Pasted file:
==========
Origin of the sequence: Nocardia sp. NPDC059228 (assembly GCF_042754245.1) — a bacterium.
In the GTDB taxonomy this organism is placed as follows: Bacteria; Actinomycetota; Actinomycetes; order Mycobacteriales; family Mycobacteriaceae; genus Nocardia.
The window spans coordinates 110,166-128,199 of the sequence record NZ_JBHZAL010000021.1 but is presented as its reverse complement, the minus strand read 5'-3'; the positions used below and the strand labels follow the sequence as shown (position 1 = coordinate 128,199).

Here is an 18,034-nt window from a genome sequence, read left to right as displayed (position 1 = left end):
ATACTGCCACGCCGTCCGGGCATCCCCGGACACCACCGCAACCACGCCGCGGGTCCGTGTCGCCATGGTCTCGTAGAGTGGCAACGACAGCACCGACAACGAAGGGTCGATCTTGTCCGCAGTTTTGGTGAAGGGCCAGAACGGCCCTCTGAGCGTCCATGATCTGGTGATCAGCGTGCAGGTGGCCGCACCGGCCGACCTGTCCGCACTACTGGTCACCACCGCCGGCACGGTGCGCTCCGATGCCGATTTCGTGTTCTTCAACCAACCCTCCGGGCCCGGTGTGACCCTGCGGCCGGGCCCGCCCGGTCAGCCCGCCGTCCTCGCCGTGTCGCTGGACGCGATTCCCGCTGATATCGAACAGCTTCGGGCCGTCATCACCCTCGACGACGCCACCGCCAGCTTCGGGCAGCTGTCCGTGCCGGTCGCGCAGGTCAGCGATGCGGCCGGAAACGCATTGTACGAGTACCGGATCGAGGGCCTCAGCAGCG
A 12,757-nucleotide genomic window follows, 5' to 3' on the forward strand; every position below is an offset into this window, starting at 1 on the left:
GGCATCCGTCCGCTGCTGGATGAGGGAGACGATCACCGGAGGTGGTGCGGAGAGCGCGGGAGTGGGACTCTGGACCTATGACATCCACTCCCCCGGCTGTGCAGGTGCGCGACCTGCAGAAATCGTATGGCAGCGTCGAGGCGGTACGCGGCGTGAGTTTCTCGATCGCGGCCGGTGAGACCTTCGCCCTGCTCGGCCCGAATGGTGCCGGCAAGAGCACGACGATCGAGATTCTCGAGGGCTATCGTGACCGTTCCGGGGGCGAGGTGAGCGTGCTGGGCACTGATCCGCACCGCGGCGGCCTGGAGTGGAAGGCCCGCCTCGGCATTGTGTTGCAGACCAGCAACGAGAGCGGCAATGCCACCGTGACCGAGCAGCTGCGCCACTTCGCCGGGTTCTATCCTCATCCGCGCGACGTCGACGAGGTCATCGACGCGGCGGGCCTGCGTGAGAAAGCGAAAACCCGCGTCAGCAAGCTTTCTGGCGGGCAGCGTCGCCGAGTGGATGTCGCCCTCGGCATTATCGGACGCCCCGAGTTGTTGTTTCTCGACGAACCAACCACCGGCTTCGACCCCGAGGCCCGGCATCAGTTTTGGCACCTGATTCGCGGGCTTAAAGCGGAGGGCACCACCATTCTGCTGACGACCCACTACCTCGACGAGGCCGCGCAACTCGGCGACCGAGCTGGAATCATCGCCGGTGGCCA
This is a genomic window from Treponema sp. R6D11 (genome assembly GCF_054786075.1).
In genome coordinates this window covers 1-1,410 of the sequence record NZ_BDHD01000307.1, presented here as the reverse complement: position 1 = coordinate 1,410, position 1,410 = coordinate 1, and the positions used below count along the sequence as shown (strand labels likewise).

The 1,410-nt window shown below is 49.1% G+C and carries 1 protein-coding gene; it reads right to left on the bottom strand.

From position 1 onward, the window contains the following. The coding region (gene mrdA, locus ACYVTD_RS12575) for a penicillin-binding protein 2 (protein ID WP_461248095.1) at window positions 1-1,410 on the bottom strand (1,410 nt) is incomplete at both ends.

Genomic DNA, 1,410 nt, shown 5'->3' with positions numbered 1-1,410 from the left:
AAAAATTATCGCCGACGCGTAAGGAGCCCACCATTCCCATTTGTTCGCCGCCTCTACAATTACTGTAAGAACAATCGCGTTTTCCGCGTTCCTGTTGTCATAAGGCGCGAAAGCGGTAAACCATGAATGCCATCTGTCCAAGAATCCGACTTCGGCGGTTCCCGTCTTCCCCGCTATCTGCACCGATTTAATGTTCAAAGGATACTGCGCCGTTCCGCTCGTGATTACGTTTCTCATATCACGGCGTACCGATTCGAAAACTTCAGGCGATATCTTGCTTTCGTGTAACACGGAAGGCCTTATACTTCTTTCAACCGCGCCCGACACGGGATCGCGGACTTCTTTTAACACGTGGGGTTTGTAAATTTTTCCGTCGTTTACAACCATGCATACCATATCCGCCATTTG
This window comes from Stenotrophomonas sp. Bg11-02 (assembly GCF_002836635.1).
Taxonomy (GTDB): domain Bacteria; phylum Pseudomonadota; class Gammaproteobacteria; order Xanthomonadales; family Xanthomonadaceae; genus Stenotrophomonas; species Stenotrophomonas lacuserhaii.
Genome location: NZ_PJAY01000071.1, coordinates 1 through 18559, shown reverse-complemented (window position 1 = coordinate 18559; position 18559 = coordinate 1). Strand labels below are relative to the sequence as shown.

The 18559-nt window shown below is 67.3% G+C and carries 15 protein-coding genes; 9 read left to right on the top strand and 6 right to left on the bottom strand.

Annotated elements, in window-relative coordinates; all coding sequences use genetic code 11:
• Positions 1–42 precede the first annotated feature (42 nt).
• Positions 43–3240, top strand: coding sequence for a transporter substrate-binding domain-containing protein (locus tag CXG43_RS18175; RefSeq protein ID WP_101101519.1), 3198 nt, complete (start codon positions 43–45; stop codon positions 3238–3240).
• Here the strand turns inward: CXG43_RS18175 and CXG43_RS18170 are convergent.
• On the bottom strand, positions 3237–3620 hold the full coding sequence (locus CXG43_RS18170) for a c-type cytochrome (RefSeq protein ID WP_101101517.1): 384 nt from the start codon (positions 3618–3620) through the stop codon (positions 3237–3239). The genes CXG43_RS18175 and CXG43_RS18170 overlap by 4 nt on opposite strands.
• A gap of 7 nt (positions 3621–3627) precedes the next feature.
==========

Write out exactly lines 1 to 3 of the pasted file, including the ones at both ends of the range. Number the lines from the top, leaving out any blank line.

Origin of the sequence: Nocardia sp. NPDC059228 (assembly GCF_042754245.1) — a bacterium.
In the GTDB taxonomy this organism is placed as follows: Bacteria; Actinomycetota; Actinomycetes; order Mycobacteriales; family Mycobacteriaceae; genus Nocardia.
The window spans coordinates 110,166-128,199 of the sequence record NZ_JBHZAL010000021.1 but is presented as its reverse complement, the minus strand read 5'-3'; the positions used below and the strand labels follow the sequence as shown (position 1 = coordinate 128,199).